In common with most of the invertebrate world, moth activity in the winter months is much reduced. Nevertheless, if one is prepared to brave the cold nights, moths will come to the light, if only in small numbers compared to the warmer months. Some of these moths may fly for much of the year, while others may be more winter specific. Chlenias ocrocana, (Ennominae, Nacophorini) may be recorded for much of the year with May to November the main flight months. This nice male specimen was photographed in July.
The White-point Crest-moth.
The main flight months for Nisista serrata, (Nacophorini) are from September to November, but there is also a lesser peak in July when this male was photographed.
The Serrated Crest-moth.
August is the main month for Amphiclasta lygaea, (Nacophorini) these again were July records.
The Ragged Geometrid, male.
(Prasinocyma) semicrocea, (Geometrinae) is on the wing for most of the year, the larvae feed on Acacias.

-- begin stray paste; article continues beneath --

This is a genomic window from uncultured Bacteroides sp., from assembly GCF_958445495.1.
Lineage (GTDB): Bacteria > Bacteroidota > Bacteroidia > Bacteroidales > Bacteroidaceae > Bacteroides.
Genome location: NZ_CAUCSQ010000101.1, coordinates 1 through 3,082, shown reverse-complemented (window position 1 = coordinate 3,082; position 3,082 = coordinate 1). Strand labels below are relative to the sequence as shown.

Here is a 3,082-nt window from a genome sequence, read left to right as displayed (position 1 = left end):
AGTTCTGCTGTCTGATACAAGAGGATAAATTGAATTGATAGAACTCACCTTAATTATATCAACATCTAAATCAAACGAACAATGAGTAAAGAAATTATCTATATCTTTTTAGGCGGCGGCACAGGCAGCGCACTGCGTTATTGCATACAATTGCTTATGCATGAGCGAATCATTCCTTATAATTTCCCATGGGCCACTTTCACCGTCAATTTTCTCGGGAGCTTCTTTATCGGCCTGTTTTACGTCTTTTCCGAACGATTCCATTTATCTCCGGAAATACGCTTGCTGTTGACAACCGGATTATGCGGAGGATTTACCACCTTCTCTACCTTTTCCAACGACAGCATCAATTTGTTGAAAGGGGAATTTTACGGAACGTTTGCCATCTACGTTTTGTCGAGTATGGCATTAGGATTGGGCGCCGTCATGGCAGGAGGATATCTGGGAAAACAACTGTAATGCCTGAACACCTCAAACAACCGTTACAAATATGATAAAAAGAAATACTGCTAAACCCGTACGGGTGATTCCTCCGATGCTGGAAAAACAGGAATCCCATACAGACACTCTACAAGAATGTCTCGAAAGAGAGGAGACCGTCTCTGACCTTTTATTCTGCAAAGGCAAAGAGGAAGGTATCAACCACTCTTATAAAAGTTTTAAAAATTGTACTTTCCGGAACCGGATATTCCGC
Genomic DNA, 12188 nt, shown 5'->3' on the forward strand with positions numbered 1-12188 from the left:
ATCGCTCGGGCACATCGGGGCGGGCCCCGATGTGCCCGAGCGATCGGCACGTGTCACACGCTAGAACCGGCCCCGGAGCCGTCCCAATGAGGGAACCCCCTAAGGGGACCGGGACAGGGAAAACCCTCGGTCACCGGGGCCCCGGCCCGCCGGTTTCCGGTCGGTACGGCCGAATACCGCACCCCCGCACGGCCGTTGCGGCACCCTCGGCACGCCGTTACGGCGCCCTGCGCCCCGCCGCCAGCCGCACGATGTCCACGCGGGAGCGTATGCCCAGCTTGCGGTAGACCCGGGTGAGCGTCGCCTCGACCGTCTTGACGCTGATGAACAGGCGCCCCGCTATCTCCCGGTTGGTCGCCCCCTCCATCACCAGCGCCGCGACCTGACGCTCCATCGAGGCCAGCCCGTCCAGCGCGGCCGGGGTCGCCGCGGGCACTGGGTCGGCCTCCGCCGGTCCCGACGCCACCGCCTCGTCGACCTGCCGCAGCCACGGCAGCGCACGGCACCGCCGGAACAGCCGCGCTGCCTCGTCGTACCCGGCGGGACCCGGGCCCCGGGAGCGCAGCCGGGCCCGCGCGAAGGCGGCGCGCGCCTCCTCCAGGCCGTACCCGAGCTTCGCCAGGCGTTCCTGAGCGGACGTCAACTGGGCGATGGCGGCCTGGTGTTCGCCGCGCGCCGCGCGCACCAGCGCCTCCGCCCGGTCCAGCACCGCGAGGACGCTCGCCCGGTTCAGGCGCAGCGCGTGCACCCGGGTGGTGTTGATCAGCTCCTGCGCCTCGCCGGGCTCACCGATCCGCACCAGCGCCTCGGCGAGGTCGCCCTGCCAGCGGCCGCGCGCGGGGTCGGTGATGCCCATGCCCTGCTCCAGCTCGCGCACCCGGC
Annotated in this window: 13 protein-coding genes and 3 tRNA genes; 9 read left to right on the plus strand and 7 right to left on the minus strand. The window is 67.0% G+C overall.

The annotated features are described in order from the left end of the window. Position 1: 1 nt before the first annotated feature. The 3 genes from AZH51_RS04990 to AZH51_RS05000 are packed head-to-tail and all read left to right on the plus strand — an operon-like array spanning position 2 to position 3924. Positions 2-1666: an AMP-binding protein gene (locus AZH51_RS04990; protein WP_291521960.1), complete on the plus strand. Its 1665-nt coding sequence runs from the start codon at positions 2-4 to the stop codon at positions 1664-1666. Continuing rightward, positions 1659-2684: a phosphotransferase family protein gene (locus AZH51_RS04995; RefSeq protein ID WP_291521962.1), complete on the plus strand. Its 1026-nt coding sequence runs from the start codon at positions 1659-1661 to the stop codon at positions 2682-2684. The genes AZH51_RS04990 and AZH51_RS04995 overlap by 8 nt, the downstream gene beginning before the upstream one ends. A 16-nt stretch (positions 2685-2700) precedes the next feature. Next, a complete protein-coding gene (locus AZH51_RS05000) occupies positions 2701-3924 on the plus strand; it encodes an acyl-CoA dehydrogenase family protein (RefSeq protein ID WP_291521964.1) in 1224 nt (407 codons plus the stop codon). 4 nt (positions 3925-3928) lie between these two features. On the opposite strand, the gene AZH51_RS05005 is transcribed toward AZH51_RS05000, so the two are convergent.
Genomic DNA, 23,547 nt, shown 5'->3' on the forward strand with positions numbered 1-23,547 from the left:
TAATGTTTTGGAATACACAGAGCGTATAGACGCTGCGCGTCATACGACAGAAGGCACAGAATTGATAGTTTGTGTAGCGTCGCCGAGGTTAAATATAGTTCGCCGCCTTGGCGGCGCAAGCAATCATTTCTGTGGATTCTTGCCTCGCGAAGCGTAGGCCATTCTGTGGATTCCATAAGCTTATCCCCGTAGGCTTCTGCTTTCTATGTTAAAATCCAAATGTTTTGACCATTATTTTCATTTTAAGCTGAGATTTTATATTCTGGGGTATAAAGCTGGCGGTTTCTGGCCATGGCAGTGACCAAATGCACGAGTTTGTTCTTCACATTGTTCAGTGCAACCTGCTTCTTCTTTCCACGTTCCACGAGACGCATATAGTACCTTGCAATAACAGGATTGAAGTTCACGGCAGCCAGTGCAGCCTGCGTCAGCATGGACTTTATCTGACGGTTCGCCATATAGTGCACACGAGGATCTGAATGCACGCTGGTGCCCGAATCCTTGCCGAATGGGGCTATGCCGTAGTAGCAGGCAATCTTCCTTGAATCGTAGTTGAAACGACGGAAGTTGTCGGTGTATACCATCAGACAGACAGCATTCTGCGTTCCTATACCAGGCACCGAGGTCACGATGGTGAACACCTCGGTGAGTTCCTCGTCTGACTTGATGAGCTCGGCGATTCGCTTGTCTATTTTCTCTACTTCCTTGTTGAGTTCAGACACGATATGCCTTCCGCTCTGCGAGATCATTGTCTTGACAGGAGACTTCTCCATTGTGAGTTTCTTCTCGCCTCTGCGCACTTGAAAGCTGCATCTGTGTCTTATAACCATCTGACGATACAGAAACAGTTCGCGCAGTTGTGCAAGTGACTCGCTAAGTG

The Common Gum Emerald, male.
Pararguda rufescens, (Lasiocampinae) is mainly a moth of the warmer months, but may also be recorded in winter like this nice July flying female. Moths in this family are commonly called Snout Moths for obvious reasons…..
The Rufous Snout Moth, female.
Sorama bicolor, (Notodontinae) may be encountered throughout the year.
The Two-coloured Notodontid, male.
Urocoma baliolalis, (Lymantriidae) is most common from summer to autumn but may also be found in winter.
The Pink Browntail Moth, male.
Anthela repleta, (Anthelidae) has flight peaks in December, January, and July when this very fresh male moth was snapped.
The Replete Anthelid, male.
The Praxis genus, (Erebidae) is complicated, Praxis MOV sp(2) is just getting into gear in July.
Finally, back to the Geometrids with Gastrinodes bitaenaria, (Ennominae, Boarmiinae) This moth starts to fly in August or thereabouts, these two females were on the wing at the end of July.
The Buff Bark Moth.
Click to enlarge.
References and further reading,
Moths of Victoria Volumes 1, 2, 4, 5, 8.